* among bioluminescent organisms
One of the oddities of Gonyaulax is its built-in "timekeeping device". It luminesces only by night, and does not by day. That in itself is fairly "unexciting", as comparable properties are illustrated by numerous other organisms. But when Gonyaulax is moved into a laboratory where it is constantly dim, it continues this "on-off" cycle. Furthermore, if a different "day" and "night" from those indicated by Gonyaulax's cycle are created in a laboratory, it will make a start toward adjusting to them, but when normal (or constantly dim) conditions return, it will immediately fall back to its "old" cycle. Unusual, it is; contradictory to anything in particular, it isn't. The main contradiction in the bioluminescent properties of Gonyaulax is the way it produces light. It was found that the bodies of Gonyaulax's contain tiny crystalline particles, which were christened scintillons. Analysis of the scintillons showed them to be made up of guanine, an organic compound of the purine group, also found in nucleic acids. It was found that these scintillons would emit light in acid surroundings. That a reaction should occur figures; guanine, being a base, should best react with acid. However, an acid-base reaction is not the usual process whereby bioluminescence is created! Rather, it is almost invariably created by the oxidation of a certain compound with the aid of another certain compound, an enzyme.
These two compounds were discovered and named by Dr. Raphaël Dubois, a professor of physiology at the University of Lyons (France) during the late 1800's and early 1900's. He underwent a great search for the elusive substances that make plants and animals shine. He first researched with Pyrophorus, which is also known as a "click beetle" or "cucujo". These unusual beetles, whose large luminescent spots, located on their heads, look rather like a frightening pair of eyes, and whose females even lay luminescent eggs, proved, unfortunately, to be of little help to Dr. Dubois. But in 1896 and 1897, "armed" with a species of clam called Pholas dactylus, he "struck paydirt". Pholas was long known not only as a shining mollusk, but, perhaps better, as a culinary delicacy. Returning to Dr. Dubois, he decided to squeeze some of Pholas's luminescent juice into cold water, and some into a vessel of very hot water. The results were "curious", to say the least. The cold-water mixture luminesced for a while, but the light gradually faded away. The hot-water mixture, on the other hand, never did shine! But the wonders weren't over. After the light in the cold-water mixture had faded, he mixed together the contents (both now non-luminous) of the vessels. The resulting mixture shone brightly! Dr. Dubois figured, then, that bioluminescence was created by the action of an enzyme upon a substrate. How? Well, Dr. Dubois knew that it is a property of enzymes to be destroyed by great heat. When he squeezed the juice into the hot-water mixture, the enzyme was immediately destroyed. But the substrate, also originally present in the juice, remained intact. In the cold-water mixture, both the enzyme and the substrate started out intact, but the enzyme helped oxygen gradually "eat up" the substrate. So, when Dr. Dubois mixed together the contents of the vessels, he was subjecting the unused substrate from the hot-water mixture to the unaffected enzyme (enzymes do not take part in chemical reactions, but act as catalysts to help the reaction take place) from the cold water, thus, in his own way, creating light.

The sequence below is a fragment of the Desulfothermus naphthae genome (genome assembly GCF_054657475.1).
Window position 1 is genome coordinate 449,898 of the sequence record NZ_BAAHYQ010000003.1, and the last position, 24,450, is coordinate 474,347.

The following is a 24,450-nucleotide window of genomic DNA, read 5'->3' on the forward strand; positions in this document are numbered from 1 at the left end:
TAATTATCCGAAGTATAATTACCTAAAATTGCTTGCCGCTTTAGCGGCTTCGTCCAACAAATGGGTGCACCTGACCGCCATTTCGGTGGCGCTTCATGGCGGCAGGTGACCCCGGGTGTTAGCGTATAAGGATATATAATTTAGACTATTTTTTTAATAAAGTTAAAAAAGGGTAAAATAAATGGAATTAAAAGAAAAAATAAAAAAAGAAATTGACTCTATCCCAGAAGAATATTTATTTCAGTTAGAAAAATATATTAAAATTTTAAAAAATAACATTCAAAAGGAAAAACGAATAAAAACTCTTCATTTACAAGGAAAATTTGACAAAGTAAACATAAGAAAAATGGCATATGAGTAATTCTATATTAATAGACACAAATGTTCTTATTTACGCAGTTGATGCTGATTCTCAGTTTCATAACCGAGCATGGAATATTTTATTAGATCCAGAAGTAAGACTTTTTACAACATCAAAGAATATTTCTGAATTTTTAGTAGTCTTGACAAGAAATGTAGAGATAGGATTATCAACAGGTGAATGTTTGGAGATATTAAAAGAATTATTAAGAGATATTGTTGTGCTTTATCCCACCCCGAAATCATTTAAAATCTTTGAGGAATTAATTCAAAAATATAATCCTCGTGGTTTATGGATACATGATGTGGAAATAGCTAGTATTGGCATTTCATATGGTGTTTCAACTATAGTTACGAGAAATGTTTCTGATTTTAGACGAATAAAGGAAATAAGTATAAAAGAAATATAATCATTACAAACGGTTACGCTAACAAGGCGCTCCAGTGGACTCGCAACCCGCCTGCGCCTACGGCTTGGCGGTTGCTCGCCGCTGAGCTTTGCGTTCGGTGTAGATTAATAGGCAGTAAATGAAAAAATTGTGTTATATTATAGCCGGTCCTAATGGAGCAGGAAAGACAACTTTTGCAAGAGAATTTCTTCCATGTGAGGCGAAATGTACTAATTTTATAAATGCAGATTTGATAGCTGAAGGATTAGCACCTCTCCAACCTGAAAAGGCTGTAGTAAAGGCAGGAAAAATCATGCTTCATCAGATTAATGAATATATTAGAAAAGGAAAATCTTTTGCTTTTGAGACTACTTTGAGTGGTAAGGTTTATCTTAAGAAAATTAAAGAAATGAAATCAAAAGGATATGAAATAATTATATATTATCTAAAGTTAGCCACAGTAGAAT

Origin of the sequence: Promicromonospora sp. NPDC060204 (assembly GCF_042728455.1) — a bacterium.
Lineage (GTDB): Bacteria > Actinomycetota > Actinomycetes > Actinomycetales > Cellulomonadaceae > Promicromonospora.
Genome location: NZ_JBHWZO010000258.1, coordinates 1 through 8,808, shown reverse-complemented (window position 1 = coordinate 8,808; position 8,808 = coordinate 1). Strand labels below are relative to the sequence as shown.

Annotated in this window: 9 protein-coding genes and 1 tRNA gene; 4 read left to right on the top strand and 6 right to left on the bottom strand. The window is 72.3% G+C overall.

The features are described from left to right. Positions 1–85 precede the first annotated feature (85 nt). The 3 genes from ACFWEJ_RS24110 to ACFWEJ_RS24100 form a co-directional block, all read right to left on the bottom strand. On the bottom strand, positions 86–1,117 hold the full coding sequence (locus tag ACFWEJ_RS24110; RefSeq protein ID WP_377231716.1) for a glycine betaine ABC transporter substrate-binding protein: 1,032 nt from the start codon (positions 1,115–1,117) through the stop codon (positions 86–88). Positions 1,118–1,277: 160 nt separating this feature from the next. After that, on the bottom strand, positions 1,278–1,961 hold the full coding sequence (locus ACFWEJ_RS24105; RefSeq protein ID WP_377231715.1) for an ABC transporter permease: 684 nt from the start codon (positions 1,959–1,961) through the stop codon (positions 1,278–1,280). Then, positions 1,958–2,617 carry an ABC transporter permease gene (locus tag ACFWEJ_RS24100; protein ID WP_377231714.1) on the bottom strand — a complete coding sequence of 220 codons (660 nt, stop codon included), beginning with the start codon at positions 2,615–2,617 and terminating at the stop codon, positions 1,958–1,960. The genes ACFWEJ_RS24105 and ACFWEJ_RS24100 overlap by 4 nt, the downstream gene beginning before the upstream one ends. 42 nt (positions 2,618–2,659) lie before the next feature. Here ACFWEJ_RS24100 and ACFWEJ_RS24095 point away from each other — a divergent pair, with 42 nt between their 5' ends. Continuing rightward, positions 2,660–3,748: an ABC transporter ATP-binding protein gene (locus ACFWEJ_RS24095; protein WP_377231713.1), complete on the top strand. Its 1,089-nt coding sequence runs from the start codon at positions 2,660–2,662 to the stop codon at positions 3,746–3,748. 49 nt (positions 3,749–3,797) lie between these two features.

Dr. Dubois felt it his duty to name these new compounds. Inspired by the word "Lucifer" (which means "he who brings light", and is not a justified name for the devil!), he named the enzyme "luciferase" and the substrate "luciferin". These names are used to this day.
Now that I have gone over some of the physical properties of bioluminescence and their discoverers, I should like to mention some bioluminescent organisms, where they live, how they use their ability to luminesce, etc.
I have already mentioned a few: the luminescent fungi, bacteria, the dinoflagellate Gonyaulax polyedra, the click beetle, and the clam Pholas dactylus. This random group represents only some that have been used in various experiments. But here, I attempt to "fit them all together".
There is a saying that the best way to do anything is to start at the bottom. So it would seem natural to take a look at the dwellers of the sea bottom, called benthos in marine ecologists' lingo. Most of the benthos are animals that resemble plants; they are either immobile or nearly so.
One type of the benthos is the sponge. Of about three thousand species of sponges, none are definitely luminescent. There is one (genus Grantia), however, that seems to be. E. Newton Harvey, "the leading authority on living light",3 said he was "inclined to believe the light of this species of sponge is a true luminescence".4 He should be. He discovered it!